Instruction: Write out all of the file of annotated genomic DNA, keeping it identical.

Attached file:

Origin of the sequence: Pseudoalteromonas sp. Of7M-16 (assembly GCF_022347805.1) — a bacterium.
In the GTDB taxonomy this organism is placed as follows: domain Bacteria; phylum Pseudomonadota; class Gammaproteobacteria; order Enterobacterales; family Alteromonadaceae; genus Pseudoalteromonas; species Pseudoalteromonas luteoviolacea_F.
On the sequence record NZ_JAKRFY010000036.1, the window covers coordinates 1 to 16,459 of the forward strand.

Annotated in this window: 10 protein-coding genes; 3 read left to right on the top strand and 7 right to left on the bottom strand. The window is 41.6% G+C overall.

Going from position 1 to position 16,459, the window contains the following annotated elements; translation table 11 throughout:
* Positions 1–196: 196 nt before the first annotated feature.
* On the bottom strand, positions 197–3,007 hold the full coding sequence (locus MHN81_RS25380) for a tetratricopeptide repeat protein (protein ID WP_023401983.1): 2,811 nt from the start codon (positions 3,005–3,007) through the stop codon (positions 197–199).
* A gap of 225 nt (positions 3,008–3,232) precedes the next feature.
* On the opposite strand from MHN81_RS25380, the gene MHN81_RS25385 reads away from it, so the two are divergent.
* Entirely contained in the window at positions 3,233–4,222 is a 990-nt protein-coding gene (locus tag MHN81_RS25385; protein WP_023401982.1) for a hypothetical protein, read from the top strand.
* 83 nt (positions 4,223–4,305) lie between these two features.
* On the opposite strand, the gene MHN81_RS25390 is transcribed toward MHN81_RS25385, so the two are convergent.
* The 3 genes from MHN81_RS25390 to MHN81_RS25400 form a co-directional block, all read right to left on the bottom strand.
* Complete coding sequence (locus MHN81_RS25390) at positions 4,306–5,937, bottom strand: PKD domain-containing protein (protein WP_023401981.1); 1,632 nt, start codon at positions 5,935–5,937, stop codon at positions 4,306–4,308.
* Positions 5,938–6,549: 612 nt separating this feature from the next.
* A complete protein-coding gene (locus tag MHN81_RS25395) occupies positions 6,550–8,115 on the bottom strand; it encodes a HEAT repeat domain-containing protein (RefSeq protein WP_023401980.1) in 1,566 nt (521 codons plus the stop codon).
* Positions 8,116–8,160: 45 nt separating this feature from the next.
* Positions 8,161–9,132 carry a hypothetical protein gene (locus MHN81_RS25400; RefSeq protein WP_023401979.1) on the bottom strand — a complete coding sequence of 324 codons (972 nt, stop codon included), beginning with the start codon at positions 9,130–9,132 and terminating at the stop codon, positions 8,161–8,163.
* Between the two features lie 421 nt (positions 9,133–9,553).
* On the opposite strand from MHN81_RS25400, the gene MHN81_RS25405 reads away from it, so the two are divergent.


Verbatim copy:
Origin of the sequence: Pseudoalteromonas sp. Of7M-16 (assembly GCF_022347805.1) — a bacterium.
In the GTDB taxonomy this organism is placed as follows: domain Bacteria; phylum Pseudomonadota; class Gammaproteobacteria; order Enterobacterales; family Alteromonadaceae; genus Pseudoalteromonas; species Pseudoalteromonas luteoviolacea_F.
On the sequence record NZ_JAKRFY010000036.1, the window covers coordinates 1 to 16,459 of the forward strand.

Annotated in this window: 10 protein-coding genes; 3 read left to right on the top strand and 7 right to left on the bottom strand. The window is 41.6% G+C overall.

Going from position 1 to position 16,459, the window contains the following annotated elements; translation table 11 throughout:
* Positions 1–196: 196 nt before the first annotated feature.
* On the bottom strand, positions 197–3,007 hold the full coding sequence (locus MHN81_RS25380) for a tetratricopeptide repeat protein (protein ID WP_023401983.1): 2,811 nt from the start codon (positions 3,005–3,007) through the stop codon (positions 197–199).
* A gap of 225 nt (positions 3,008–3,232) precedes the next feature.
* On the opposite strand from MHN81_RS25380, the gene MHN81_RS25385 reads away from it, so the two are divergent.
* Entirely contained in the window at positions 3,233–4,222 is a 990-nt protein-coding gene (locus tag MHN81_RS25385; protein WP_023401982.1) for a hypothetical protein, read from the top strand.
* 83 nt (positions 4,223–4,305) lie between these two features.
* On the opposite strand, the gene MHN81_RS25390 is transcribed toward MHN81_RS25385, so the two are convergent.
* The 3 genes from MHN81_RS25390 to MHN81_RS25400 form a co-directional block, all read right to left on the bottom strand.
* Complete coding sequence (locus MHN81_RS25390) at positions 4,306–5,937, bottom strand: PKD domain-containing protein (protein WP_023401981.1); 1,632 nt, start codon at positions 5,935–5,937, stop codon at positions 4,306–4,308.
* Positions 5,938–6,549: 612 nt separating this feature from the next.
* A complete protein-coding gene (locus tag MHN81_RS25395) occupies positions 6,550–8,115 on the bottom strand; it encodes a HEAT repeat domain-containing protein (RefSeq protein WP_023401980.1) in 1,566 nt (521 codons plus the stop codon).
* Positions 8,116–8,160: 45 nt separating this feature from the next.
* Positions 8,161–9,132 carry a hypothetical protein gene (locus MHN81_RS25400; RefSeq protein WP_023401979.1) on the bottom strand — a complete coding sequence of 324 codons (972 nt, stop codon included), beginning with the start codon at positions 9,130–9,132 and terminating at the stop codon, positions 8,161–8,163.
* Between the two features lie 421 nt (positions 9,133–9,553).
* On the opposite strand from MHN81_RS25400, the gene MHN81_RS25405 reads away from it, so the two are divergent.